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The Nihilists are Revolting

September 30, 2008

DAVID BROOKS DOESN’T make sense to me:

What we need in this situation is authority. Not heavy-handed government regulation, but the steady and powerful hand of some public institutions that can guard against the corrupting influences of sloppy money and then prevent destructive contagions when the credit dries up.

[New York Times: Revolt of the Nihilists]

For what is the “steady and powerful hand of public institutions” if not “heavy-handed government regulation”?

But that’s not what I intended to address. This is what I would like to address:

[Emphasis added.] There’s no time to find a brand-new package, so the Congressional plan should go up for another vote on Thursday, this time with additions that would change its political prospects. Leaders need to add provisions that would shore up housing prices and directly help mortgage holders.

Housing is overpriced. If one chooses to live in a populated area where there are, you know, jobs and such, I dare guess that one paid more for their dwelling than it is truly worth, in terms of the labor and materials required to construct it. Even accounting for economic forces that Your Montag is in no way qualified to discuss, like supply and demand, (housing will presumably cost more due to higher demand in populated areas where there are, you know, jobs and such,) it still had to have been pure folly to believe what our realtors and lenders told us: that housing values always and would always rise. Forever!

In addition to people falling for that folly, mortgages are a rip off. Over a thirty year term, depending on interest rates, and whether you can afford to pay down your principle early, chances are you will pay more than the purchase price of your home in interest! ($100,000 mortgage, 6.5% interest, 30 years: $632 monthly principle + interest: $227,520 total p + i payments.) Totally fucking fucked if you ask me. I don’t own my house it PWNS me.

Besides the general problem of mortgages being a rip off, we also had lenders colluding with realtors to inflate housing prices. Realtors set the price of a home based on what some other poor schmuck got taken for when he bought the house up the street. Then the bank appraises the property for the same amount, because if they appraise it any lower, they risk blowing the deal. Through this clever arrangement, a good salesperson, the realtor, can push market prices wherever they need to go: Always up!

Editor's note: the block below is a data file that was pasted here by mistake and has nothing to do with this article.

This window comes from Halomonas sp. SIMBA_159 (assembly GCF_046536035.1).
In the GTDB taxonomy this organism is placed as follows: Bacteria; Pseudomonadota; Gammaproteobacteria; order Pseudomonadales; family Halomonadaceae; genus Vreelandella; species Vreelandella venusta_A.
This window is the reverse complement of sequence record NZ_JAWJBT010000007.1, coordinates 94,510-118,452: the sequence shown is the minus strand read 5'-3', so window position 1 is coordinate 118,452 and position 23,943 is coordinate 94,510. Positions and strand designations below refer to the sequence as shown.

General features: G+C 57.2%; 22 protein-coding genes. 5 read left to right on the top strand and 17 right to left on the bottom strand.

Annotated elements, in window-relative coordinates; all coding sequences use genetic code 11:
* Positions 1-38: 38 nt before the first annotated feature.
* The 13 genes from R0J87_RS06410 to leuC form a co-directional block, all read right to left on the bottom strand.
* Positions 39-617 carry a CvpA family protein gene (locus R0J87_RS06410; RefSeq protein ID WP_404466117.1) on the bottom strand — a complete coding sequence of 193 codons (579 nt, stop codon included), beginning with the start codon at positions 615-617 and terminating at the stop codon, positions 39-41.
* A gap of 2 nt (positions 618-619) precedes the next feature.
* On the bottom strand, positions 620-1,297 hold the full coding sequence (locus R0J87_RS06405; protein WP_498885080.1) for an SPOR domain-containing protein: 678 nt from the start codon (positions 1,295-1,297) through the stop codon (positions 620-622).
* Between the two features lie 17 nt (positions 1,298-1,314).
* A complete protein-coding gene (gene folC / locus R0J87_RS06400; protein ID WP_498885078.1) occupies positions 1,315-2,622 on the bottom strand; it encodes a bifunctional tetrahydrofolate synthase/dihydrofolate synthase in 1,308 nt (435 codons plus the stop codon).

Seems to me that this self-perpetuating process of inflating prices, along with the practice among lenders and investors of buying and selling mortgages, might (inevitably, even) lead to a so-called “housing bubble” or maybe a so-called “sub prime mortgage crisis.” Just saying.

So when Brooks says we need to “shore up housing prices,” he advocates preserving the very condition that is at the root of this crisis, from this layman’s point of view. Ergo, where Brooks says we need to “shore up housing prices,” I would say we need to allow a correction for artificially inflated housing prices. And where Brooks says we should “directly help mortgage holders,” I would say we need to directly help mortgage payers, by which I mean ‘borrowers’.

Here’s what I propose:

Hey, The Government, do nothing. Because, as the illustrious IOZ might say doing nothing is doing something.

Hey, Lenders, you bet poorly, you lost. Now cut your losses. You aren’t going to be able to sell those foreclosures in this market, so keep the homeowners in the homes. Look at what the borrower has paid thus far in interest, and give back a goodly portion of it in equity. (Call this the portion of the value that you made up in your head when you thought you could push housing prices upward indefinitely.) Then, lower the interest rate so that they can afford to make payments. (Call this is the part where you admit it’s ridiculous to charge someone $127,520 interest on a $100,000 loan.)

Not that I think this can happen of course. In actuality, I believe the capitalists will not give up any of “their” capital. Dollars or property. They may be losing on the dollars side just now, with the bubble collapsing, but that’s all in a day’s work, really. They should have realized that was a fantasy from the start. Of course that won’t stop them from trying to get whatever they can from the pending bailout. They will continue to accumulate and hold on to as much capital as possible, and it will get uglier. They will keep it for leverage. For whatever it is that is coming. And what is coming is going to be bigger than this little crisis we have today, I can feel it.

The empire is in decline.

  1. October 1, 2008 2:57 PM

    poor old Bo-Bo…


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